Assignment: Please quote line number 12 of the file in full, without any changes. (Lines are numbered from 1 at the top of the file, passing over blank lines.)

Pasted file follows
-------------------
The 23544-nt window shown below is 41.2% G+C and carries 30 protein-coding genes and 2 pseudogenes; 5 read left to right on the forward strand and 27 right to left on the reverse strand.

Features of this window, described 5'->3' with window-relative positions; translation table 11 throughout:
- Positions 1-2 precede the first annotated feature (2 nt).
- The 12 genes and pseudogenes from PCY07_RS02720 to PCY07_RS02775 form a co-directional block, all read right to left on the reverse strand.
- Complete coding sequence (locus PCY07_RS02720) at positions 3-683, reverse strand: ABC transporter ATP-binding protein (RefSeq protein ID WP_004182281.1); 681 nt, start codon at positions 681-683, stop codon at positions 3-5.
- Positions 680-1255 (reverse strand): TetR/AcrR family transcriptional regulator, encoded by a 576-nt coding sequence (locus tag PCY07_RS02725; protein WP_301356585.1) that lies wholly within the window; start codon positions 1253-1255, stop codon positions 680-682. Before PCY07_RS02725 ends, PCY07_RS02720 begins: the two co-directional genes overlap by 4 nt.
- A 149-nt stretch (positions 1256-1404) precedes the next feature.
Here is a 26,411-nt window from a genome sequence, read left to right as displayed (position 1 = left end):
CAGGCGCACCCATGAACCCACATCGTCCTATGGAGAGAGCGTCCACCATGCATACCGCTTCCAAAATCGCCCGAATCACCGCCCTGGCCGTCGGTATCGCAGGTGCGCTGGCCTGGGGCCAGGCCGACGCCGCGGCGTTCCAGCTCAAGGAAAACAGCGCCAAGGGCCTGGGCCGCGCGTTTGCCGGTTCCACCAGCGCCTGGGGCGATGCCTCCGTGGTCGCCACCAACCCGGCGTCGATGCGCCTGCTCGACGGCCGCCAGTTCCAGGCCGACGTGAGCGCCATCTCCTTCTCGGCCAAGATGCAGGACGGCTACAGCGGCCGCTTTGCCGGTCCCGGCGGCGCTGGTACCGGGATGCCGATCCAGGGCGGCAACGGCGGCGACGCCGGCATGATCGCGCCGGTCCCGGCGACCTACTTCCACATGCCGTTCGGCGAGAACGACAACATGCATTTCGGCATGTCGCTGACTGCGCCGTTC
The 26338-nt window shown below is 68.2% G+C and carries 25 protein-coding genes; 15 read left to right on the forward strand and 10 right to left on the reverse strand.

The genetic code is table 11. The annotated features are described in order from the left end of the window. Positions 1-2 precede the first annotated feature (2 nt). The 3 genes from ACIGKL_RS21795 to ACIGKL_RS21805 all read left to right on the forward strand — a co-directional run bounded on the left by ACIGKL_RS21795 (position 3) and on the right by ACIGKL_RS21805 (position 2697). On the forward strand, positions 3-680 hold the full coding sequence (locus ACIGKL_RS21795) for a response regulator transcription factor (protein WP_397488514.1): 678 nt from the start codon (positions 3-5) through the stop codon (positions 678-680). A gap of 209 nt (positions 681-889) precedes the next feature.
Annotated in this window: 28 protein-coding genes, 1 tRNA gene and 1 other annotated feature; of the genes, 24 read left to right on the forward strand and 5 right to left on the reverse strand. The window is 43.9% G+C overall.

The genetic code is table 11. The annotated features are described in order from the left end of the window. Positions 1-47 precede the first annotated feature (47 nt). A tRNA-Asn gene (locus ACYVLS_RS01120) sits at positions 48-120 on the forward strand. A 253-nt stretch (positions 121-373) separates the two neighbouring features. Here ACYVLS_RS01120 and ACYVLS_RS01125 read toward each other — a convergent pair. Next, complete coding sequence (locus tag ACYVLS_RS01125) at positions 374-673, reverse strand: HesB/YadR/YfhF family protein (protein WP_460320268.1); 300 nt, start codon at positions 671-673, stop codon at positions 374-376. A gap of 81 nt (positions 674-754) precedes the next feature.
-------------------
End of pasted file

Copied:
Annotated in this window: 28 protein-coding genes, 1 tRNA gene and 1 other annotated feature; of the genes, 24 read left to right on the forward strand and 5 right to left on the reverse strand. The window is 43.9% G+C overall.